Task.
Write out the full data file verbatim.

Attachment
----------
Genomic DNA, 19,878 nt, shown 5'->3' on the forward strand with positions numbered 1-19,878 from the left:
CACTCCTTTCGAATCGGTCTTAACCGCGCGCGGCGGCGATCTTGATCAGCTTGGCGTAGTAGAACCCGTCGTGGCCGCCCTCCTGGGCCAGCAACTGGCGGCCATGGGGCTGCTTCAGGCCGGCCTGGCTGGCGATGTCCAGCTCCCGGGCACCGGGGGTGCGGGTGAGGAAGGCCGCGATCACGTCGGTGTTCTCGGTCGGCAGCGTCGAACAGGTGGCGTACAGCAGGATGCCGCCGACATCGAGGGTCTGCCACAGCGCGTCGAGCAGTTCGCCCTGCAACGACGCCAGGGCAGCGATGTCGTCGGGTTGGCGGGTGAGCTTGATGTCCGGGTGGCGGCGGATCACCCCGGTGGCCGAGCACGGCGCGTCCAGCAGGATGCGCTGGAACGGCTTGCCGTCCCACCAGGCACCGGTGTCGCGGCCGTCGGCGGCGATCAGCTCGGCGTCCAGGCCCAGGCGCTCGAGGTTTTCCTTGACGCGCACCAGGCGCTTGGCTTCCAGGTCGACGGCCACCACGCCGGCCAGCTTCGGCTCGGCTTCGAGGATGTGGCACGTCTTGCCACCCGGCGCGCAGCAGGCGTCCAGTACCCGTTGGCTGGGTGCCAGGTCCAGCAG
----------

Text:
Genomic DNA, 19,878 nt, shown 5'->3' on the forward strand with positions numbered 1-19,878 from the left:
CACTCCTTTCGAATCGGTCTTAACCGCGCGCGGCGGCGATCTTGATCAGCTTGGCGTAGTAGAACCCGTCGTGGCCGCCCTCCTGGGCCAGCAACTGGCGGCCATGGGGCTGCTTCAGGCCGGCCTGGCTGGCGATGTCCAGCTCCCGGGCACCGGGGGTGCGGGTGAGGAAGGCCGCGATCACGTCGGTGTTCTCGGTCGGCAGCGTCGAACAGGTGGCGTACAGCAGGATGCCGCCGACATCGAGGGTCTGCCACAGCGCGTCGAGCAGTTCGCCCTGCAACGACGCCAGGGCAGCGATGTCGTCGGGTTGGCGGGTGAGCTTGATGTCCGGGTGGCGGCGGATCACCCCGGTGGCCGAGCACGGCGCGTCCAGCAGGATGCGCTGGAACGGCTTGCCGTCCCACCAGGCACCGGTGTCGCGGCCGTCGGCGGCGATCAGCTCGGCGTCCAGGCCCAGGCGCTCGAGGTTTTCCTTGACGCGCACCAGGCGCTTGGCTTCCAGGTCGACGGCCACCACGCCGGCCAGCTTCGGCTCGGCTTCGAGGATGTGGCACGTCTTGCCACCCGGCGCGCAGCAGGCGTCCAGTACCCGTTGGCTGGGTGCCAGGTCCAGCAG